In the first moments of Million Dollar Quartet, you must quickly get adjusted to the fact that this story about four rock n' roll legends is really a story about the record company, Sun Records, that launched their careers. Sure, Elvis Presley, Carl Perkins, Johnny Cash, and Jerry Lee Lewis are the first ones to appear on stage; but it's their producer and visionary Sam Phillips who does the talking. And that rock n' roll good time doesn't let up for nearly 100 minutes thereafter.
Nevertheless, it's the music here that really tells the story. The crowd was wowed by amazing renditions of their favorite classics, some by the artists featured here, others written by some of the industry's greatest singers. On one night in a record studio in December 1956, these four men joined forces to visit their old stomping ground, to reminisce, and to jam. It was the first and only time that it happened, as the artists' career trajectories headed in vastly different directions after this incredible meeting of the mikes.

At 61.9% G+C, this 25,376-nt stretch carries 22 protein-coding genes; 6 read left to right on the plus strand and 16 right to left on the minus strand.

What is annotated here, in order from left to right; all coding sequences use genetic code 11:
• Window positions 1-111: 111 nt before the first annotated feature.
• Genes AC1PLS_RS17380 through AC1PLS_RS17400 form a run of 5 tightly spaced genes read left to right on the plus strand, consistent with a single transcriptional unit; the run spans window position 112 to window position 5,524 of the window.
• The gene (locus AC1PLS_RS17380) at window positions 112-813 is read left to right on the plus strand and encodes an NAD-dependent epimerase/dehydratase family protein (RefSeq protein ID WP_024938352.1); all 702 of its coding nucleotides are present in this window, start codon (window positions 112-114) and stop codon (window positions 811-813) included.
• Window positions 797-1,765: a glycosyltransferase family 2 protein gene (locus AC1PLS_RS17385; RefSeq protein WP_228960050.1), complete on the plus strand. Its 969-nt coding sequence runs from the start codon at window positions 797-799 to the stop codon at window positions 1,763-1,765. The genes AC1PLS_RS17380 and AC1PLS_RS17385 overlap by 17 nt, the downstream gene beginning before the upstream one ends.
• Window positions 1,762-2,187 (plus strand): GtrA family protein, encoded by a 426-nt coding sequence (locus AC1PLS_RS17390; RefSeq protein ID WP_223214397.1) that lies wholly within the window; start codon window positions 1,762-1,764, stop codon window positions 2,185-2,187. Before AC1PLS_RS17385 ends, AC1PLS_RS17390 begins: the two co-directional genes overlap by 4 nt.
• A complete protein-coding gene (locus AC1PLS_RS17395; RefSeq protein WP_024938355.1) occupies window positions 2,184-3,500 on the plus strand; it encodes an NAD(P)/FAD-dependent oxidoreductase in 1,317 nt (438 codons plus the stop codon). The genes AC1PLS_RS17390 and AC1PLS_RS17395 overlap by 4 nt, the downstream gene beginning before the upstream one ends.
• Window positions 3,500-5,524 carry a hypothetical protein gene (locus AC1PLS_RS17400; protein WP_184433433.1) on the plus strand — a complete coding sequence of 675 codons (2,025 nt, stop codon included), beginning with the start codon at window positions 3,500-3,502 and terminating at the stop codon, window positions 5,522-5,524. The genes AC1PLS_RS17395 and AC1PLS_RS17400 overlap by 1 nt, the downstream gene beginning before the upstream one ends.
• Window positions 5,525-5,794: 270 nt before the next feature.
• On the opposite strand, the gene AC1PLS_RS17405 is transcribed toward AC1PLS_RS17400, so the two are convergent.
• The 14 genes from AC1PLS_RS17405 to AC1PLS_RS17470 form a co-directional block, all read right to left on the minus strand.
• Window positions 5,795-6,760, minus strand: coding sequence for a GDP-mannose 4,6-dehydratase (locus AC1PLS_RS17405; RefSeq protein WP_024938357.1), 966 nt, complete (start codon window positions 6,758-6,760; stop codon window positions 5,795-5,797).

Beyond their different career arcs and musical styles and instruments, these four men demonstrate vastly different personalities. In the scenes where music isn't playing, and we witness these men talk about the more mundane and hidden side of music, it's easy to forget that these four men were even famous at all. Watching the young and ambitious Lewis try to get along with the admonishing Perkins, sullen Cash, and bewildered Presley, you wonder how else these four guys could ever have met one another if not for their musical talents that brought them together. Phillips, it seems, is the man with the most talent of them all for recognizing the possibilities in each of them, and risking it all to turn them into stars.
This showcase couldn't have happened at any other time in history. And it couldn't have happened in public either. For one night, though, Phillips, thanks to the loyalty and love that his artists had for him, captured the early days of rock n' roll in one location. I can't remotely imagine what that scene would look like today -- what four artists would even fit the mold? What production company has these kinds of relationships and pull?
That, I believe, is what resonates so well with the audience. Yes, the music is familiar and still very much alive 55 years later. What makes this show so impressive, however, is that we'll likely never see anything like that night happen again. Four unique voices united as one.